KUSD nixes Street Drags venue request in downtown Kingman

Popular downtown event can't use Lee Williams High property

Ahron Sherman/Miner

Ahron Sherman/Miner

KINGMAN - After a one-year absence, the Kingman Street Drags will return the last day of September, but the use of Lee Williams High - for participant parking and spectator bleachers - is out of the question due to construction issues.

The Street Drags, which are put on by Route 66 Wings and Wheels, previously used the now-demolished former campus of White Cliffs Middle School as a staging ground for racers and as a place for spectators to park and find seating in years past. That wasn't possible last year, when that area was fenced off as contractors were in the middle of construction of Lee Williams High.

That forced Wings and Wheels President Brian Devincenzi to cancel 2010's Street Drags, with the expectation that once the high school's construction ended, the event - and use of Kingman Unified School District property - would be back on.

Fast forward to July's KUSD Governing Board meeting, where discussion between KUSD and Route 66 Wings and Wheels regarding use of certain grounds and parking lots at Lee William High took place.

Devincenzi said one member of the Board, Jeri Brock, was not in attendance and another member, Bill Goodale, was on the phone during the discussion. The Board voiced several concerns about the use of Lee Williams High for the Street Drags and in the end voted to not allow the school to be used for the event, Devincenzi said.

However, the fact that KUSD will not have possession of the property till Oct. 3 - the day after the completion of the drags - makes it so the district cannot make any commitments to Devincenzi, said Board President Pat Carlin.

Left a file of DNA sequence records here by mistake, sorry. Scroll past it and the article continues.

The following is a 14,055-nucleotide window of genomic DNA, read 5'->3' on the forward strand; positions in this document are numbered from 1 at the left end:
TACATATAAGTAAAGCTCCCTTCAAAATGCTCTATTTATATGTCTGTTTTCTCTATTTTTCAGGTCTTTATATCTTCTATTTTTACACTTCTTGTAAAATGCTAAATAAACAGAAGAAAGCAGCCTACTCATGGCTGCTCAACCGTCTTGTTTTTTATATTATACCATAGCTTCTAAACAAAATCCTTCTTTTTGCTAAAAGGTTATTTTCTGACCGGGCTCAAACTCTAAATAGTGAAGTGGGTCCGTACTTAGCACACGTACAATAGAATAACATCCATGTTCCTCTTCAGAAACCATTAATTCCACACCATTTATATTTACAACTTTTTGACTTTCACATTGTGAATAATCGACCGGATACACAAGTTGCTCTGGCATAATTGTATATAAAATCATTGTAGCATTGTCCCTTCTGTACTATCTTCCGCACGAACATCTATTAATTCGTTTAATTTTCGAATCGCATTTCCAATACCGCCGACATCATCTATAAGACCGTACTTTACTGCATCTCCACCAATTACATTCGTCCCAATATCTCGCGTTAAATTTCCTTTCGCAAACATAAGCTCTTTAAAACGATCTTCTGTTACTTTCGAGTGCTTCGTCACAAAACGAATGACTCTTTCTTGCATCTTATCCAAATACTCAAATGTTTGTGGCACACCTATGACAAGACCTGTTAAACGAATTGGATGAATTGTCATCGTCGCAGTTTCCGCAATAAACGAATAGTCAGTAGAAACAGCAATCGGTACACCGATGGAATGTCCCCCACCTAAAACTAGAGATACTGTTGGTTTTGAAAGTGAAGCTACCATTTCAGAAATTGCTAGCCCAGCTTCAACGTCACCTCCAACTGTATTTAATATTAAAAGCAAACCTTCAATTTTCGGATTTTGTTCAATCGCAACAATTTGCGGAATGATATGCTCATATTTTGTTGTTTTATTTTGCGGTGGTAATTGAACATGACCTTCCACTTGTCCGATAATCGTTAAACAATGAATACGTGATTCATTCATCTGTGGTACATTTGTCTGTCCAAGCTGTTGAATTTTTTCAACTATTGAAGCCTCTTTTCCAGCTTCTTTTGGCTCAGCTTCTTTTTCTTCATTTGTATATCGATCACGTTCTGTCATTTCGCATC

The date Core Construction hopes to turn over the facility to KUSD has changed several times due to unforeseen circumstances. The latest focuses on Americans with Disabilities Act compliance. Among other things, a stairwell participants and spectators would use for the street drags event is out of compliance and needs to be reworked, Carlin said.

Bill Cox, executive vice president of Core's Arizona offices, said Lee Williams is "just about there." There is a possibility Core could be done with the project sooner, Cox said. He was unwilling to give a date for possible completion other than the Oct. 3 certificate of occupancy deadline that was most recently set.

"We've never missed a deadline in our careers," Cox said.

The other concerns the Board brought up included the thought that the new hydro-seed grass would be damaged by the bleachers, the possibility of asphalt being ruined in the "staging area" and the hope that students get to be the first ones to use the new school. All of these concerns are unfounded and can be dealt with, Devincinzi said.

Side issues

But Carlin said those concerns are side issues that aren't relevant until KUSD has possession of the property. Once the district receives its certificate of occupancy, the discussion of those issues can take place, Carlin said.